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Models of Care Delivery from Rehabilitation to Community for Spinal Cord Injury: A Scoping Review

Chester Ho, Kayla Atchison, Vanessa K. Noonan, Nicole McKenzie, Lauren Cadel, Heather Ganshorn, Joanna Marie B. Rivera, Charlene Yousefi, and Sara J.T. Guilcher.Models of Care Delivery from Rehabilitation to Community for Spinal Cord Injury: A Scoping Review.Journal of Neurotrauma.Mar 2021.677-697.


Spinal cord injury (SCI) is a chronic condition that results in high healthcare utilization and lifetime cost across the care continuum. In the absence of a standardized model of care delivery for SCI in western countries such as Canada, a scoping review of the literature was performed to identify and summarize existing international SCI models of care delivery. Four databases were searched using key words and subject headings for concepts such as: “spinal cord injury,” “delivery of healthcare,” “model of care,” “patient care planning,” and “care pathway.” Title, abstract, and full text review were competed by two independent reviewers. A combined total of 46 peer-reviewed and gray literature articles were included. No single SCI model of care has been adopted across different countries internationally. However, optimal attributes of models of care were identified, including the importance of having multidisciplinary SCI specialty care providers along the continuum, provision of rural SCI services and outreach, integration of primary care, peer mentoring, and using a hub and spokes model of care. These findings inform the future development of an SCI model of care, which ideally would serve all geographical locations and span the continuum of care, improving the health status and quality of life of persons with SCI.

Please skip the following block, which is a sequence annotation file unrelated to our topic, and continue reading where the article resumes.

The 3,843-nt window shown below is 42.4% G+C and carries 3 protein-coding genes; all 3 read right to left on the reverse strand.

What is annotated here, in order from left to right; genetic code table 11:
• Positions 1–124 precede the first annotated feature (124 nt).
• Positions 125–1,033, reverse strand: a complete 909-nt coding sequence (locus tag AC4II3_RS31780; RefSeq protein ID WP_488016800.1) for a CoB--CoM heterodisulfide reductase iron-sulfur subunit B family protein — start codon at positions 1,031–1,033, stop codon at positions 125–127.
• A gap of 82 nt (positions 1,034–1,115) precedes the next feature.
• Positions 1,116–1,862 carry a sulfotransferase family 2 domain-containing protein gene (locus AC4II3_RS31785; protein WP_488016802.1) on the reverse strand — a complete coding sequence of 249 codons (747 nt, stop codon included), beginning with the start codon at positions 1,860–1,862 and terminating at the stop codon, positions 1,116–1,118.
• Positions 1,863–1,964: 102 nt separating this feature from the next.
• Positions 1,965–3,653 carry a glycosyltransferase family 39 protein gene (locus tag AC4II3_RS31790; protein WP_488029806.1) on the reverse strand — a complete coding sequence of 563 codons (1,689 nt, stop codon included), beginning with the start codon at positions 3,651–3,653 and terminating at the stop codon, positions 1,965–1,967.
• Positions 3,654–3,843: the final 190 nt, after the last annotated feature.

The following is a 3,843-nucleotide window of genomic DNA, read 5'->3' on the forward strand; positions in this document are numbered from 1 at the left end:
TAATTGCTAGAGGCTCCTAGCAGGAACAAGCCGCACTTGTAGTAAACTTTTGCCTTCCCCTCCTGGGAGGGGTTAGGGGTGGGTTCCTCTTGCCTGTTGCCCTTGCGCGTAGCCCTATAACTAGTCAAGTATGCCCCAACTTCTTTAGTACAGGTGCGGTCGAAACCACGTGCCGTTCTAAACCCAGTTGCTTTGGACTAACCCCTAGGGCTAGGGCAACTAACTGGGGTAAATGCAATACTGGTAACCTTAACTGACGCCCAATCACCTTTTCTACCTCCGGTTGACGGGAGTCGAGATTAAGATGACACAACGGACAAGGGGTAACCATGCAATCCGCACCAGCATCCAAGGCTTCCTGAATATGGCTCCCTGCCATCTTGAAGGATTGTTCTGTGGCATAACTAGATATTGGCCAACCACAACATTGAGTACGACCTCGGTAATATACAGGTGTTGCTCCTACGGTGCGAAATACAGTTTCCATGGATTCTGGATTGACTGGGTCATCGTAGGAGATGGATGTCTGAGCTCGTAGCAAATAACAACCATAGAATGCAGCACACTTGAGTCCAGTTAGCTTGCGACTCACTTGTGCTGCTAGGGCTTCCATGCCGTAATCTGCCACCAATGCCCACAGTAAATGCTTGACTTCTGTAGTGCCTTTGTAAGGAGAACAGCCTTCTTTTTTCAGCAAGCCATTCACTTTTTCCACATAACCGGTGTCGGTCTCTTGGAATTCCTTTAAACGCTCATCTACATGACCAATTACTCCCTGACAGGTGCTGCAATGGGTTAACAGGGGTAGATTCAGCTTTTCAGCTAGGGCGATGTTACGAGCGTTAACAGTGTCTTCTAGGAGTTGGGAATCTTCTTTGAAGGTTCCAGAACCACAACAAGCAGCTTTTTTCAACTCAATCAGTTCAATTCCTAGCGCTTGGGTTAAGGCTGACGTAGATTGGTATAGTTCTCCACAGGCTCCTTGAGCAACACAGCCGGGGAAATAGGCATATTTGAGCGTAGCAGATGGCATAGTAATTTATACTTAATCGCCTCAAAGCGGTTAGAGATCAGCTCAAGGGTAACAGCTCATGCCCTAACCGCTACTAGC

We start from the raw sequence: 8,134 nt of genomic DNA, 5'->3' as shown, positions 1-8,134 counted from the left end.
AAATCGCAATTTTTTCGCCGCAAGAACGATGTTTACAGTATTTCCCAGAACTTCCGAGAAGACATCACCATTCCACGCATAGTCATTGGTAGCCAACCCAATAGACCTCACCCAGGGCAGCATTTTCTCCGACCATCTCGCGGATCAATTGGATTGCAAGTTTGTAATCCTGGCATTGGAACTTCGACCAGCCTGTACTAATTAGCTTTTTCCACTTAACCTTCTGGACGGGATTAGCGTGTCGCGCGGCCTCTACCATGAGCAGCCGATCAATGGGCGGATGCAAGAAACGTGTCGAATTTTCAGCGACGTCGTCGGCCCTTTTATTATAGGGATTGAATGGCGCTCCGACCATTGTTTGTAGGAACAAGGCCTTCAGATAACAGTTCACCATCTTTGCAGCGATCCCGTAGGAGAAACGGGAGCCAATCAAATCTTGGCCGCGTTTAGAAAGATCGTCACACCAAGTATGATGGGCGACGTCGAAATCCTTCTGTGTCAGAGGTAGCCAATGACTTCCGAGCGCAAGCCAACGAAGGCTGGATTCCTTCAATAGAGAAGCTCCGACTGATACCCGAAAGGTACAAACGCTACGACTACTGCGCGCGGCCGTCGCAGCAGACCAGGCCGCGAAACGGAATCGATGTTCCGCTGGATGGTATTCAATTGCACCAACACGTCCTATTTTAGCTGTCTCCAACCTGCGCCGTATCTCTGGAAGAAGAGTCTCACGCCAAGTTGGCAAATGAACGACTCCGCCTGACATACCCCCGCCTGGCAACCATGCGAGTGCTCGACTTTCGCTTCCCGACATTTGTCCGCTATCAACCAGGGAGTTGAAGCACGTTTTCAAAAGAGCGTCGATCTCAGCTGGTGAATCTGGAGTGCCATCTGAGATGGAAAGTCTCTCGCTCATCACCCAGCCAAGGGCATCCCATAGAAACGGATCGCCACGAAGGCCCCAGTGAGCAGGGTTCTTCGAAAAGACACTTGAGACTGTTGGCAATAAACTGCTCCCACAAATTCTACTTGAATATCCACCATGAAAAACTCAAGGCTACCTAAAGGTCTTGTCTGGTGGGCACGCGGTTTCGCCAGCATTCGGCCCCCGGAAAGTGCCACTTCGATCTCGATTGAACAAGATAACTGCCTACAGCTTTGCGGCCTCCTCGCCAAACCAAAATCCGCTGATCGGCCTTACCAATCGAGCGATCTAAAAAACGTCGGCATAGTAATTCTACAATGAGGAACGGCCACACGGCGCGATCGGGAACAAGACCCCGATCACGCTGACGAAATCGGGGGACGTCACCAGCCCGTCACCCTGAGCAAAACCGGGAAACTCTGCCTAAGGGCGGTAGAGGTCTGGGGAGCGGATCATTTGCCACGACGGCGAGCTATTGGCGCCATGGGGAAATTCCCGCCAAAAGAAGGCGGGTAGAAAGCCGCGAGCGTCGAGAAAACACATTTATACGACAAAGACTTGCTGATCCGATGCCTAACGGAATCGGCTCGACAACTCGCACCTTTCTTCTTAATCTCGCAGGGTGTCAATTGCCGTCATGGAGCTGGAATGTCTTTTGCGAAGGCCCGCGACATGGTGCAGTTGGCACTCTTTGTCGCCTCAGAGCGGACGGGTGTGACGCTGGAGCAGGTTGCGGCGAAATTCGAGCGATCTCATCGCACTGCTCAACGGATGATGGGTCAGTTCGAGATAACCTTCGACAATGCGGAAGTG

Research Question and Objectives

The research question was: What models of service delivery, specific to the rehabilitation and lifelong care of persons with SCI exist internationally? The objective of the scoping review was to describe the types of services and identify how services are delivered to persons with SCI during the rehabilitation and community phases of care around the world.

A scoping review was selected to inform a broad research question to provide a comprehensive overview of the existing literature on a given topic. It has the advantage over a systematic review to best map the literature that exists on a topic of which not a lot is known. Our process was guided by Arksey and O’Malley’s framework for conducting scoping reviews.

The six stages of the framework adhered to were:

1) identify a research question;
2) identify studies relevant to the research question;
3) select relevant studies;
4) extract data from selected studies;
5) combine, summarize, and report the results of the review; and
6) consult with stakeholders.

This scoping review identified several international healthcare systems with clearly defined models of care specific to the rehabilitation and lifelong care of persons with SCI for a high-income country such as Canada. Despite the lack of international uniformity in the SCI model of care, positive attributes from the various models have been identified. By understanding these attributes, we are better equipped to identify gaps and opportunities for SCI service delivery across the SCI continuum, hence improving care to persons with SCI.

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